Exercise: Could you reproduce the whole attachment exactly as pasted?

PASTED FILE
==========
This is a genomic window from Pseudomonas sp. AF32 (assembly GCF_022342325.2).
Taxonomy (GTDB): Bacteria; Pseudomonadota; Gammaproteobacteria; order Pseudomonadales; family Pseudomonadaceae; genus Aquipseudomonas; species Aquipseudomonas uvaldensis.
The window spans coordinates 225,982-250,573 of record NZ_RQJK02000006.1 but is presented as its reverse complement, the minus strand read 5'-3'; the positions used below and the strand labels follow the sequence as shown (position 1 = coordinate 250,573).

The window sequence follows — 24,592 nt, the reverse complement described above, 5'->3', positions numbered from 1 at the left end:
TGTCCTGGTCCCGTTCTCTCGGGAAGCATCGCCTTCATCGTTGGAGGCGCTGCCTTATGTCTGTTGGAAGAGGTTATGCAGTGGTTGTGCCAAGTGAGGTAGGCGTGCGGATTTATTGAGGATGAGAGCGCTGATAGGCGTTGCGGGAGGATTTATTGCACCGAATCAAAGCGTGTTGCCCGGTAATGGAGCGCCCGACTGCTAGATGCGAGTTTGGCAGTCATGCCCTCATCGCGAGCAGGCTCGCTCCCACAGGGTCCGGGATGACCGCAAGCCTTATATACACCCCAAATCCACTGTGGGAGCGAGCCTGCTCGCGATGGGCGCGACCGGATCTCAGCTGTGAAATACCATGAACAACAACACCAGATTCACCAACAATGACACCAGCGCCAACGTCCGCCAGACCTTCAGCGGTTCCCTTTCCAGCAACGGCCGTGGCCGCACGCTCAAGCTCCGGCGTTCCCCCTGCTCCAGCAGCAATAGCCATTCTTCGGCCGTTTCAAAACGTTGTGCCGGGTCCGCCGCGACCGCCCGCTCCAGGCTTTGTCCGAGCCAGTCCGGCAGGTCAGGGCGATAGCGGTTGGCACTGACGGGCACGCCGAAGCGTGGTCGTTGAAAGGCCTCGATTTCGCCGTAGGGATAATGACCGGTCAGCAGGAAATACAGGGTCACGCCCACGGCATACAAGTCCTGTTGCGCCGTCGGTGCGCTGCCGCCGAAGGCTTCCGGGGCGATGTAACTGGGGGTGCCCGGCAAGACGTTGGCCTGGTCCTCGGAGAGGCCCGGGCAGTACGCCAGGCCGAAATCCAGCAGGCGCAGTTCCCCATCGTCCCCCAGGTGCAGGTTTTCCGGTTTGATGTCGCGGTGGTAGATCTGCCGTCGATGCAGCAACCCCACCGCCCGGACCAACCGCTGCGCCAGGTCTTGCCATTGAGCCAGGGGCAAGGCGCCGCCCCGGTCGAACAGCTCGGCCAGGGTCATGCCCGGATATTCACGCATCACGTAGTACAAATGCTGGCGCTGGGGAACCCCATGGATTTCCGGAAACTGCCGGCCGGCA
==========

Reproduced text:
This is a genomic window from Pseudomonas sp. AF32 (assembly GCF_022342325.2).
Taxonomy (GTDB): Bacteria; Pseudomonadota; Gammaproteobacteria; order Pseudomonadales; family Pseudomonadaceae; genus Aquipseudomonas; species Aquipseudomonas uvaldensis.
The window spans coordinates 225,982-250,573 of record NZ_RQJK02000006.1 but is presented as its reverse complement, the minus strand read 5'-3'; the positions used below and the strand labels follow the sequence as shown (position 1 = coordinate 250,573).

The window sequence follows — 24,592 nt, the reverse complement described above, 5'->3', positions numbered from 1 at the left end:
TGTCCTGGTCCCGTTCTCTCGGGAAGCATCGCCTTCATCGTTGGAGGCGCTGCCTTATGTCTGTTGGAAGAGGTTATGCAGTGGTTGTGCCAAGTGAGGTAGGCGTGCGGATTTATTGAGGATGAGAGCGCTGATAGGCGTTGCGGGAGGATTTATTGCACCGAATCAAAGCGTGTTGCCCGGTAATGGAGCGCCCGACTGCTAGATGCGAGTTTGGCAGTCATGCCCTCATCGCGAGCAGGCTCGCTCCCACAGGGTCCGGGATGACCGCAAGCCTTATATACACCCCAAATCCACTGTGGGAGCGAGCCTGCTCGCGATGGGCGCGACCGGATCTCAGCTGTGAAATACCATGAACAACAACACCAGATTCACCAACAATGACACCAGCGCCAACGTCCGCCAGACCTTCAGCGGTTCCCTTTCCAGCAACGGCCGTGGCCGCACGCTCAAGCTCCGGCGTTCCCCCTGCTCCAGCAGCAATAGCCATTCTTCGGCCGTTTCAAAACGTTGTGCCGGGTCCGCCGCGACCGCCCGCTCCAGGCTTTGTCCGAGCCAGTCCGGCAGGTCAGGGCGATAGCGGTTGGCACTGACGGGCACGCCGAAGCGTGGTCGTTGAAAGGCCTCGATTTCGCCGTAGGGATAATGACCGGTCAGCAGGAAATACAGGGTCACGCCCACGGCATACAAGTCCTGTTGCGCCGTCGGTGCGCTGCCGCCGAAGGCTTCCGGGGCGATGTAACTGGGGGTGCCCGGCAAGACGTTGGCCTGGTCCTCGGAGAGGCCCGGGCAGTACGCCAGGCCGAAATCCAGCAGGCGCAGTTCCCCATCGTCCCCCAGGTGCAGGTTTTCCGGTTTGATGTCGCGGTGGTAGATCTGCCGTCGATGCAGCAACCCCACCGCCCGGACCAACCGCTGCGCCAGGTCTTGCCATTGAGCCAGGGGCAAGGCGCCGCCCCGGTCGAACAGCTCGGCCAGGGTCATGCCCGGATATTCACGCATCACGTAGTACAAATGCTGGCGCTGGGGAACCCCATGGATTTCCGGAAACTGCCGGCCGGCA